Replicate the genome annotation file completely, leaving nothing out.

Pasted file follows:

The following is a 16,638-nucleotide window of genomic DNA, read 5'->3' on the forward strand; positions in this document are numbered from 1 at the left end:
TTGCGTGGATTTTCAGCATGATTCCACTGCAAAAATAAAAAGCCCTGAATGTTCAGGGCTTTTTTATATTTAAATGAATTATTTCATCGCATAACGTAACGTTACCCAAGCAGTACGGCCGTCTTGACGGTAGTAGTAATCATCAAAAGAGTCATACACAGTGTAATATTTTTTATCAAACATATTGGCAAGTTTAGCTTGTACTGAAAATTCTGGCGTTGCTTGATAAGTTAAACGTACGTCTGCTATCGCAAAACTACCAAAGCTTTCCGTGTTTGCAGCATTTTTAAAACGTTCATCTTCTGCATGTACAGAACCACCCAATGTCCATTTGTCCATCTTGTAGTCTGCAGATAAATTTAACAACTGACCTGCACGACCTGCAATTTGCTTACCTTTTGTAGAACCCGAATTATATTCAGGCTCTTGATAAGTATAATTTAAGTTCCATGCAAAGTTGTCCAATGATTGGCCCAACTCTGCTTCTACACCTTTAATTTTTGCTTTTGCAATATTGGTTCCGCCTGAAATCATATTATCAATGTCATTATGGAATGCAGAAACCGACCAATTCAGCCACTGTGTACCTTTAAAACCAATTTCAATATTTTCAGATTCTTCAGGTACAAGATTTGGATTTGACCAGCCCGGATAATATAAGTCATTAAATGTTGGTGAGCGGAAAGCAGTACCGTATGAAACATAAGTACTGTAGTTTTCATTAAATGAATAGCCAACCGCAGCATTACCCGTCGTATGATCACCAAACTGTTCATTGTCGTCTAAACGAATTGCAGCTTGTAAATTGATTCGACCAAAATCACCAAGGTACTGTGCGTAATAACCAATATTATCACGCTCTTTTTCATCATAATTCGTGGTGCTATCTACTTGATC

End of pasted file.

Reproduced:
The following is a 16,638-nucleotide window of genomic DNA, read 5'->3' on the forward strand; positions in this document are numbered from 1 at the left end:
TTGCGTGGATTTTCAGCATGATTCCACTGCAAAAATAAAAAGCCCTGAATGTTCAGGGCTTTTTTATATTTAAATGAATTATTTCATCGCATAACGTAACGTTACCCAAGCAGTACGGCCGTCTTGACGGTAGTAGTAATCATCAAAAGAGTCATACACAGTGTAATATTTTTTATCAAACATATTGGCAAGTTTAGCTTGTACTGAAAATTCTGGCGTTGCTTGATAAGTTAAACGTACGTCTGCTATCGCAAAACTACCAAAGCTTTCCGTGTTTGCAGCATTTTTAAAACGTTCATCTTCTGCATGTACAGAACCACCCAATGTCCATTTGTCCATCTTGTAGTCTGCAGATAAATTTAACAACTGACCTGCACGACCTGCAATTTGCTTACCTTTTGTAGAACCCGAATTATATTCAGGCTCTTGATAAGTATAATTTAAGTTCCATGCAAAGTTGTCCAATGATTGGCCCAACTCTGCTTCTACACCTTTAATTTTTGCTTTTGCAATATTGGTTCCGCCTGAAATCATATTATCAATGTCATTATGGAATGCAGAAACCGACCAATTCAGCCACTGTGTACCTTTAAAACCAATTTCAATATTTTCAGATTCTTCAGGTACAAGATTTGGATTTGACCAGCCCGGATAATATAAGTCATTAAATGTTGGTGAGCGGAAAGCAGTACCGTATGAAACATAAGTACTGTAGTTTTCATTAAATGAATAGCCAACCGCAGCATTACCCGTCGTATGATCACCAAACTGTTCATTGTCGTCTAAACGAATTGCAGCTTGTAAATTGATTCGACCAAAATCACCAAGGTACTGTGCGTAATAACCAATATTATCACGCTCTTTTTCATCATAATTCGTGGTGCTATCTACTTGATC